By Craig Sesker | Oct. 18, 2018, 2:22 p.m. (ET)

Jordan Burroughs poses for a photo at USA Wrestling's World Championships Training Camp on Sept. 24, 2018 in Colorado Springs, Colo.

 

When Jordan Burroughs won his first wrestling world title in 2011, he didn’t shy away from setting lofty goals.

“I want to break John Smith’s record,” Burroughs said matter-of-factly.

Seven years later, Burroughs is on the brink of making history.

A 2012 Olympic gold medalist, Burroughs will seek his fifth world title in men’s freestyle during the UWW World Wrestling Championships this month in Budapest, Hungary. A win in Budapest would equal Smith’s seemingly unreachable American record of six world and Olympic titles, with Smith having won two Olympic gold medals and four world championships from 1987-92.

Burroughs said he evaluates his career after each season, but he also has said he is still driven to break Smith’s record.

For now, his focus is on what’s in front of him in Budapest.

“The worlds are two months later than last year, so we’ve had more training camps and more time to prepare for this tournament,” he said. “Right now, I’m just focused in on having a great performance at the world championships and helping us win another team title.

“I feel really good right now. I feel like I’m better than I’ve ever been as a wrestler. I’m ready to go.”

Now 30 years old, Burroughs is still at the top of his game at 74 kg.

He rebounded from a disappointing 2016 Olympics, where he lost twice and fell short of medaling, to capture his fourth world title last year in Paris. Burroughs also led the U.S. to its first world team title in 22 years in 2017.

He has continued to wrestle well this season, going unbeaten in leading the American team to the World Cup championship this season.

Come worlds, Burroughs’ toughest obstacle likely will be Cuban-born Frank Chamizo of Italy. The wrestlers have split a pair of matches this season, with Burroughs defeating Chamizo at the Beat the Streets event in New York City before Chamizo downed Burroughs 10-10 on criteria at July’s Yasar Dogu event in Turkey.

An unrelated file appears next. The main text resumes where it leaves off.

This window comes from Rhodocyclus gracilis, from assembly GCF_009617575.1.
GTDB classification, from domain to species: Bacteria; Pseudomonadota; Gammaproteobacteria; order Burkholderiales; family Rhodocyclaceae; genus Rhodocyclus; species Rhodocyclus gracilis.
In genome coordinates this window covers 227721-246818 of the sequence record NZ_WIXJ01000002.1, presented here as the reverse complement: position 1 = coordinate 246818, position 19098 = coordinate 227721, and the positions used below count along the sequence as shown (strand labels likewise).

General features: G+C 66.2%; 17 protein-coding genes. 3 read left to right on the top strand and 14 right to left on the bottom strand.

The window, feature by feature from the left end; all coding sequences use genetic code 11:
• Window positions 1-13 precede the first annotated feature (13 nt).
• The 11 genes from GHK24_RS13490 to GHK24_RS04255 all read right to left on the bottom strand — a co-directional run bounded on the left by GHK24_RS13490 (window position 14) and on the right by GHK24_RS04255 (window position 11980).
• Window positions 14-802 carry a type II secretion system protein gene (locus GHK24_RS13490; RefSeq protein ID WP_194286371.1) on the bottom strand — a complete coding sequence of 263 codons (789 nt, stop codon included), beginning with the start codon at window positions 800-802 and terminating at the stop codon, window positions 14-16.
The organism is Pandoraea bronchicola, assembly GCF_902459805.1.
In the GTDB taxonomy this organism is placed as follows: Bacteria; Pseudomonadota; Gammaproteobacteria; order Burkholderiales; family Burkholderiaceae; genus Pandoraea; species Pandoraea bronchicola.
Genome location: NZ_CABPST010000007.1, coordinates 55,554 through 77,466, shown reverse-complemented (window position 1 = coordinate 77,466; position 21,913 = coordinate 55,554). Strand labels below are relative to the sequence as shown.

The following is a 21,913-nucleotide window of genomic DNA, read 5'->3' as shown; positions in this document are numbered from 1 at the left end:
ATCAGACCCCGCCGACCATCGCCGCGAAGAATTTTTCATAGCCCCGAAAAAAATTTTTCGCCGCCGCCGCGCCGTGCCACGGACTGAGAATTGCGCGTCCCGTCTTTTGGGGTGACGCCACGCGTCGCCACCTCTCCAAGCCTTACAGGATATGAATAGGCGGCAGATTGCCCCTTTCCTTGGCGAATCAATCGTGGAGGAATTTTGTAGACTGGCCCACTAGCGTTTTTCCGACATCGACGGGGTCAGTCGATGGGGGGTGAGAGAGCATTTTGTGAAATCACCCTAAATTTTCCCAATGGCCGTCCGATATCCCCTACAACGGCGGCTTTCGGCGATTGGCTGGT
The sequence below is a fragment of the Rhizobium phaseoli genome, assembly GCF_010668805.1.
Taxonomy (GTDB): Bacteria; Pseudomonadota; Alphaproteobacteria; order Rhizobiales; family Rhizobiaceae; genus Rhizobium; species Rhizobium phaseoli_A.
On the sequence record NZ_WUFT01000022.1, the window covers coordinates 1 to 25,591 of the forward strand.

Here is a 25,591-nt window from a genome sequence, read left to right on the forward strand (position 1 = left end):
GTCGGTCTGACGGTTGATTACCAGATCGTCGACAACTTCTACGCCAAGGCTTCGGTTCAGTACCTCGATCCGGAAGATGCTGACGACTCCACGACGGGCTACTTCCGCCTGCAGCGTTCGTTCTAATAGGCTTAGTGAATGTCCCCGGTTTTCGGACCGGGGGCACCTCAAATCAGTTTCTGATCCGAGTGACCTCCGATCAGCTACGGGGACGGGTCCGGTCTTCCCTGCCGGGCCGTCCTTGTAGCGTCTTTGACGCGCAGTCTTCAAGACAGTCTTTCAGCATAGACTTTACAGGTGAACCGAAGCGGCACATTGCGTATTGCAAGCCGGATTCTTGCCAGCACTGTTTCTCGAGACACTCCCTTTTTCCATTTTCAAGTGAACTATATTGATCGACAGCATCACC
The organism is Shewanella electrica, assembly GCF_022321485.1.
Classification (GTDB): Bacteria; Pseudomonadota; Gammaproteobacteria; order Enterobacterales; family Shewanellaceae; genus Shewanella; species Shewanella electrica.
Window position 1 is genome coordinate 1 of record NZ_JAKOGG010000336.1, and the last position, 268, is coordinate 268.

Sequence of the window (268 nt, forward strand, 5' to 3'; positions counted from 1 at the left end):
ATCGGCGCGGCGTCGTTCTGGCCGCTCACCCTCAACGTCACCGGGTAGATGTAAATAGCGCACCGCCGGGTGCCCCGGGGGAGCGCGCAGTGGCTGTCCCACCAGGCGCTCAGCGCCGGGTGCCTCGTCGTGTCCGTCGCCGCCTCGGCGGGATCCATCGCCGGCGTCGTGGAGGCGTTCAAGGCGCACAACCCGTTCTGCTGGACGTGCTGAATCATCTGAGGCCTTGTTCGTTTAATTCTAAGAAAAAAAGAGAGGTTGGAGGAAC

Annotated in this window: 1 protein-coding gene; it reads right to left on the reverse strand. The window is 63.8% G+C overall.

Just a few hours after the loss, Burroughs put a post on Twitter that read: “I’ll be back.”

Like Burroughs, Chamizo is an explosive athlete who can score in the blink of an eye. The 26-year-old Italian, a two-time world champion and Olympic bronze medalist, is a superb defensive wrestler with a unique style who is difficult to finish moves against. He is looking to win a world medal in a fourth different weight class

“No doubt about it, he’s a very good wrestler,” Burroughs said. “He wrestles a style that is different from anybody else in the world. The bottom line is you have to be prepared to beat the best guys on their best days. I may not even wrestle him at worlds. Obviously, I’m a competitor and I want to wrestle him again. I would love to face him in the finals at the world championships.”

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In his five trips to the gold-medal final, four in the world championships and once at the Olympic Games, Burroughs is a perfect 5-0.

“I just need to stick with my aggressive mentality,” said Burroughs, who is known for being in peak condition. “I just need to wrestle my style and not worry about what my opponents are doing. I need to wrestle at a high pace. When I do that, I have a really good chance of being successful.”

Nebraska coach Mark Manning has been in Burroughs’ corner every step of the way during his international career.

“Losing in Rio, it was shocking and it was devastating for Jordan,” Manning said. “It took a long time for him to get over what happened at the Olympics. It was rough on him — really rough. It wasn’t easy, but he buried that experience and we saw him resurrect himself. And now he’s a better version of Jordan Burroughs than we’ve ever seen before.

“It’s so amazing to see how he’s evolved. It’s really impressive to see how he came back after the Olympics — he’s stronger mentally and physically because of the way he responded to that setback.”

U.S. national coach Bill Zadick praised Burroughs for staying on top of his game.

“With Jordan, everybody knows he’s got great speed, but he always brings something different,” Zadick said. “He has almost always been more prepared for the opposition than they’ve been for him. You saw that in guys like John Smith and guys that are legends in our sport.”

For a legend like Burroughs, his opponents are still developing specific game plans to slow him down. They often employ rough, aggressive and physical tactics to take him out of his game.

“You have to be ready for anything,” he said, “whenever you step out on the mat.”

Five years ago, also in Budapest, Burroughs achieved one of the biggest and most unlikely feats of his remarkable career. Just a month after breaking his ankle in training, Burroughs managed to step on the mat for the 2013 world championships. And he won his third straight world or Olympic gold medal that year.

“I don’t know how long my career is going to last,” he said. “As long as it does, I’m going to do my best to take chances, put on shows and I think a lot of people in the world will watch.

“I’m still highly motivated to show that I’m the best wrestler in the world. I’m excited to step onto the mat in Budapest.”

Craig Sesker is a sports writer based out of Waverly, Iowa. He has covered three Olympic Games. He is a freelance contributor to TeamUSA.org on behalf of Red Line Editorial, Inc.